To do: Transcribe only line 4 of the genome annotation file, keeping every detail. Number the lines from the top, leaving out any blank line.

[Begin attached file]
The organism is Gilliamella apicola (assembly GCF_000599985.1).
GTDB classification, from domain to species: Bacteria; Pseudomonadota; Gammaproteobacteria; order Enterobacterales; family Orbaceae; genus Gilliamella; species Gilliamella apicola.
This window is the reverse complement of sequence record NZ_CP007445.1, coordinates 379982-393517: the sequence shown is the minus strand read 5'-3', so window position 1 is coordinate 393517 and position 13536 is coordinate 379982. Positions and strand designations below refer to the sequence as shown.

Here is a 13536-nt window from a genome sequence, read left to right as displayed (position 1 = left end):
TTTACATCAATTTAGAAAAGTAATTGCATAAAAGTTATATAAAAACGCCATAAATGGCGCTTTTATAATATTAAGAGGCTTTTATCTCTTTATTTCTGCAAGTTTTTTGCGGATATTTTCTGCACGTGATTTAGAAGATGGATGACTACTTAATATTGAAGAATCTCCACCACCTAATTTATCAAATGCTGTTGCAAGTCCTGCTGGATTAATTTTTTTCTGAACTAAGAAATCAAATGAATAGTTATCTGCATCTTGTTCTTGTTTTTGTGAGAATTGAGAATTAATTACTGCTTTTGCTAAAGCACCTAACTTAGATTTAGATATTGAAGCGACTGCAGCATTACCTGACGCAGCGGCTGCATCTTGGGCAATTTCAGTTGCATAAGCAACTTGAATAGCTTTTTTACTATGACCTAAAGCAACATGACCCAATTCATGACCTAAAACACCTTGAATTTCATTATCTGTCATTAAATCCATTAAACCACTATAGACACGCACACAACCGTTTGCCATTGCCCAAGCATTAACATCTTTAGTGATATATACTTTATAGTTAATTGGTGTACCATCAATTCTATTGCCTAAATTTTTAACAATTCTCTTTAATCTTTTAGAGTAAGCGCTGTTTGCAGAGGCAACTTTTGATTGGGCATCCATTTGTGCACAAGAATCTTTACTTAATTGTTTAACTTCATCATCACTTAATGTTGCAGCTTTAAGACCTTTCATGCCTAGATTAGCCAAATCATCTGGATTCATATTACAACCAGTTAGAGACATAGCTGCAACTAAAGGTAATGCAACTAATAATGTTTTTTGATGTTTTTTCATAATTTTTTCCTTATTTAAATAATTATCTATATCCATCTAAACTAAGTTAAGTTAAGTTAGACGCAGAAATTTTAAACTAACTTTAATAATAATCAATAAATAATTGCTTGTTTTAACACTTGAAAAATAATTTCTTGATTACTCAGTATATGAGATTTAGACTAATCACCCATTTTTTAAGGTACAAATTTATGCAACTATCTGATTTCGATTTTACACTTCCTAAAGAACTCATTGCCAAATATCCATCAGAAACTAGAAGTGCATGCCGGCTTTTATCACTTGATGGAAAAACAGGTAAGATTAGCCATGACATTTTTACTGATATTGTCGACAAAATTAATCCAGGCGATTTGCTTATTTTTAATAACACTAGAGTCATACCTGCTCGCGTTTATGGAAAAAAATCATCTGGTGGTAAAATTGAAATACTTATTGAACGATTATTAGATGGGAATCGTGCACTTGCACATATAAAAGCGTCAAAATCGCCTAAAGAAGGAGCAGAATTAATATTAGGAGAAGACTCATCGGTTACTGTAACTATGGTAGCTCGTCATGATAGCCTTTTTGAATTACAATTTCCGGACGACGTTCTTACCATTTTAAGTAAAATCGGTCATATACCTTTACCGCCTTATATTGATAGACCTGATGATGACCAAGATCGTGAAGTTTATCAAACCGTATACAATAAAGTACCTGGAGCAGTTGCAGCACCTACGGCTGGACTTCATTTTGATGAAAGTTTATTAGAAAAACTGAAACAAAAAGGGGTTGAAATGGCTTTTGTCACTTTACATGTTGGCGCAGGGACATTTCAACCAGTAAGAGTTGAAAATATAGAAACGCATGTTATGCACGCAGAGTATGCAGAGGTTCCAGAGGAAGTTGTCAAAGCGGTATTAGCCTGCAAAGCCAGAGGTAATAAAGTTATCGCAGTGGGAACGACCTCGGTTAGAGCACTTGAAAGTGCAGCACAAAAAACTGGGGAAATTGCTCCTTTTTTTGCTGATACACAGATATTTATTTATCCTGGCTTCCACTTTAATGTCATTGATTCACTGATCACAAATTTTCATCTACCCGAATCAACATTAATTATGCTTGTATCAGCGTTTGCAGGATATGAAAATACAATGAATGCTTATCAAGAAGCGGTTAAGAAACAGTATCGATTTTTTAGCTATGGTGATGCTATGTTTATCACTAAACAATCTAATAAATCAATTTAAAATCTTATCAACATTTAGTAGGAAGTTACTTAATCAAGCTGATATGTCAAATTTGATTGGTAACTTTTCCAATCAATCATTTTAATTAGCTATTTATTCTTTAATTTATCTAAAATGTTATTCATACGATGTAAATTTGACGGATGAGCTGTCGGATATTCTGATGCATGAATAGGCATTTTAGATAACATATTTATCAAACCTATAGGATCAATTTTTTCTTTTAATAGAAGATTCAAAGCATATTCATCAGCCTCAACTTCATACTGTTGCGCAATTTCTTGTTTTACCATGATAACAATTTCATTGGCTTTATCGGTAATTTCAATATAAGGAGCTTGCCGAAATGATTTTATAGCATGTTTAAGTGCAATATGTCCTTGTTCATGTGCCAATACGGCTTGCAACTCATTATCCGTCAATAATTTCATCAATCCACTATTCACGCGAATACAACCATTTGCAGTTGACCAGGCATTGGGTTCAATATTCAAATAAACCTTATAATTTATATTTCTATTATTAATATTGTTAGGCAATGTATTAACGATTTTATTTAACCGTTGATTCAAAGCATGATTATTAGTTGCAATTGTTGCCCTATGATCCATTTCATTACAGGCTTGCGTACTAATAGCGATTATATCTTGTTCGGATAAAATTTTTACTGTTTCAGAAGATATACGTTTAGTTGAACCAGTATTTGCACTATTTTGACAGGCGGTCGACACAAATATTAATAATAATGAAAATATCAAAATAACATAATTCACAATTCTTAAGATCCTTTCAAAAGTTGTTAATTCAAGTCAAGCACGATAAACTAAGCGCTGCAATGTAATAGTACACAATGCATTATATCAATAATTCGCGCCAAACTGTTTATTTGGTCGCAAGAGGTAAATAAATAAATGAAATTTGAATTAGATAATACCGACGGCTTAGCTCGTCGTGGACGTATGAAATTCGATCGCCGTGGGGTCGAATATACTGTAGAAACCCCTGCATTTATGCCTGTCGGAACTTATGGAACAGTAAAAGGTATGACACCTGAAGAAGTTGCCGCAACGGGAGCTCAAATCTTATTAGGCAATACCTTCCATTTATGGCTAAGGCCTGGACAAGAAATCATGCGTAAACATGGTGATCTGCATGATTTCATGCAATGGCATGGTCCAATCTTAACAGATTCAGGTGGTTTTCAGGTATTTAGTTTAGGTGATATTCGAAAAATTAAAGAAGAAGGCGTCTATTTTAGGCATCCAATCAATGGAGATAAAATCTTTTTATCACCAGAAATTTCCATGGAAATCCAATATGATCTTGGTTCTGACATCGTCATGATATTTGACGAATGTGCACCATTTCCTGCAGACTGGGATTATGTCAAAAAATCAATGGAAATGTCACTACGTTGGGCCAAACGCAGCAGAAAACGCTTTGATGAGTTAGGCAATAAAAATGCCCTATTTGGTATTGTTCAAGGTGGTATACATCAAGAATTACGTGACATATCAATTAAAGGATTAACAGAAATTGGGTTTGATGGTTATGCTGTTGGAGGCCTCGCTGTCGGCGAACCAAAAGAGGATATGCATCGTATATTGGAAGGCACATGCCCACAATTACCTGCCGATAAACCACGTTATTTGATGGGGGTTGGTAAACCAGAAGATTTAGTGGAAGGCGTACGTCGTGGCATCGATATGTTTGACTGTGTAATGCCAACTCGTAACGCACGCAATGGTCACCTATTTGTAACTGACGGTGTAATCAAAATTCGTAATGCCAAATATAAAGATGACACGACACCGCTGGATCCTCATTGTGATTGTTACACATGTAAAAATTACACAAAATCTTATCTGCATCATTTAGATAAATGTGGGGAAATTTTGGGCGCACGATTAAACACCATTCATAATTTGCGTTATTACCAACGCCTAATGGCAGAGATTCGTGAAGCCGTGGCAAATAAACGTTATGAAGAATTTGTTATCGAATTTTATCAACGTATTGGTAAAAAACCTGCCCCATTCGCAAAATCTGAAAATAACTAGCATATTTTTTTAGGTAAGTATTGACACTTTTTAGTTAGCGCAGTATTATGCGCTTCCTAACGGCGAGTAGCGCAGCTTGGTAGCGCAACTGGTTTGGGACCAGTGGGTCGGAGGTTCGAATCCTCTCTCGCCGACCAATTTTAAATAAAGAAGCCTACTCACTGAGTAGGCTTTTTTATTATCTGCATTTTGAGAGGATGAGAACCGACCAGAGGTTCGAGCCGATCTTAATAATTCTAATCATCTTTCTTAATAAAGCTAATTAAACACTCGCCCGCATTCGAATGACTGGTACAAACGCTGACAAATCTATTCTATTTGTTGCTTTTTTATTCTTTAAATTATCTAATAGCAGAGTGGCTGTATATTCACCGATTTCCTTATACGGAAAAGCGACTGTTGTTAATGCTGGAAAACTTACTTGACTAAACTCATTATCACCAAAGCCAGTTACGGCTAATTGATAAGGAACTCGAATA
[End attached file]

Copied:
Here is a 13536-nt window from a genome sequence, read left to right as displayed (position 1 = left end):